Packaging Industry: Trends and Methods

Abstract

Packaging is an integral part of almost all products and the packaging industry is now worth US$ 424 billion and growing. A wide variety of materials are used for packaging including paper, plastic, glass, aluminum and other mixed-materials. Paper and plastic happens to be the most sought after materials for packaging sharing 36% and 34% respectively in the global packaging material breakdown. Despite the many positives, packaging as an activity is facing severe criticism mainly on account of its contribution to solid waste, air and water pollution throughout its life cycle. All Companies as well as buyers face the common problem of choosing paper or plastic when it comes to packaging. This paper attempted to identify the best material out of paper and plastic from the standpoint of their life cycle environmental impacts.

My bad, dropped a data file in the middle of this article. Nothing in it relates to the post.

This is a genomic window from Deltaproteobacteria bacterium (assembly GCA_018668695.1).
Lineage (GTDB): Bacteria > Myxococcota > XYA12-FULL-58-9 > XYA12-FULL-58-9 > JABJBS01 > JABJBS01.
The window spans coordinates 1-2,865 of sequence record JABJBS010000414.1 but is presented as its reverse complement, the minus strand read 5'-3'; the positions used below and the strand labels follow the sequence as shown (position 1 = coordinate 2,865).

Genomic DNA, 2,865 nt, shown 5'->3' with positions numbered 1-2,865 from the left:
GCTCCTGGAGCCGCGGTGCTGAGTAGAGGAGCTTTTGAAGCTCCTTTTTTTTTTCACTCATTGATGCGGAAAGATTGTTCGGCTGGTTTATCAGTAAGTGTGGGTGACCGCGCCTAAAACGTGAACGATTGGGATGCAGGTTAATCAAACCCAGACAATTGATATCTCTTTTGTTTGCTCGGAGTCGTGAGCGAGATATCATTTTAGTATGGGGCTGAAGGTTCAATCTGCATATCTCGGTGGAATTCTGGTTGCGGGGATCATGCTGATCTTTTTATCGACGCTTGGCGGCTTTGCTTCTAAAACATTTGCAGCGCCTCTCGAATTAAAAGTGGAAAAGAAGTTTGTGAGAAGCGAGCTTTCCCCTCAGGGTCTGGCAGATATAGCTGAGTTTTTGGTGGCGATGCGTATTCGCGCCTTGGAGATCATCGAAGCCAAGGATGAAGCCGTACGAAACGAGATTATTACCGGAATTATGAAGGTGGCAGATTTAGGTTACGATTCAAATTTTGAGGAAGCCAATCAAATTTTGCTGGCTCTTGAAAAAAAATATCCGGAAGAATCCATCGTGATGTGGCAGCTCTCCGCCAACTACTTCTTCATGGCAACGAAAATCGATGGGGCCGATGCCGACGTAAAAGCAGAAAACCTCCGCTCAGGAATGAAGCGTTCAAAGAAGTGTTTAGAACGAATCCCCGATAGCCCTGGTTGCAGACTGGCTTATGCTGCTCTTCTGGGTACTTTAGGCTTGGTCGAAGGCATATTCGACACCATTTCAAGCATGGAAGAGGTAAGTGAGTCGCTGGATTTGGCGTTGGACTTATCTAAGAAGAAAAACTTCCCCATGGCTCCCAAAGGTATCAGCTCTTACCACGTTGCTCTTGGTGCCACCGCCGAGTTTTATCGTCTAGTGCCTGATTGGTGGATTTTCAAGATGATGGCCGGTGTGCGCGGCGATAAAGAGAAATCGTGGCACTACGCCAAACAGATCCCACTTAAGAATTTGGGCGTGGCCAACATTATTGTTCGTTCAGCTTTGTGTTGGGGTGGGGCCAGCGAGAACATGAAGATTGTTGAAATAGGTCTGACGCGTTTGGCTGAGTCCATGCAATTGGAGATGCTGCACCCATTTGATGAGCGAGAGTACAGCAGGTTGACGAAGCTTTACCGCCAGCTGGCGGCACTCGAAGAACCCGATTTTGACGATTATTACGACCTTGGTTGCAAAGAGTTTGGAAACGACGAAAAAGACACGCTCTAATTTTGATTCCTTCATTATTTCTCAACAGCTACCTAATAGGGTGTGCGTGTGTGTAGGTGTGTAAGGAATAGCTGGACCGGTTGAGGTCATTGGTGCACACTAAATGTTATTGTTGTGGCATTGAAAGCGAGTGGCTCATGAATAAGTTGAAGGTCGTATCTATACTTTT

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Comparative assessment of environmental impacts of carton packaging and plastic packaging along with its different variants has been done under the yardsticks of four parameters – Greenhouse Effect, Acidification, Eutrophication and Photochemical Ozone Formation. Out of the four types, environmental impacts are prominent in two cases, viz-greenhouse effect and acidification. Environmental impacts in case of eutrophication and photochemical ozone formation are not much well pronounced. PVC and EPS upon incineration inflict larger environmental impacts with regard to acidification. Paper or cardboard seems to be the least contributor so far as acidification is concerned. EPS and PS for incineration happen to be the largest contributor to greenhouse effect. Paper or cardboard has the lowest environmental impacts. Interestingly, paper upon incineration is found to give negative contribution to the greenhouse effect. Packaging material incineration has been considered here to be capable of replacing electricity and heat usually generated in a coal-fired plant thereby minimizing CO2 emission considerably. This may have proved to be a huge advantage in case of paper associating it with this negative paradox.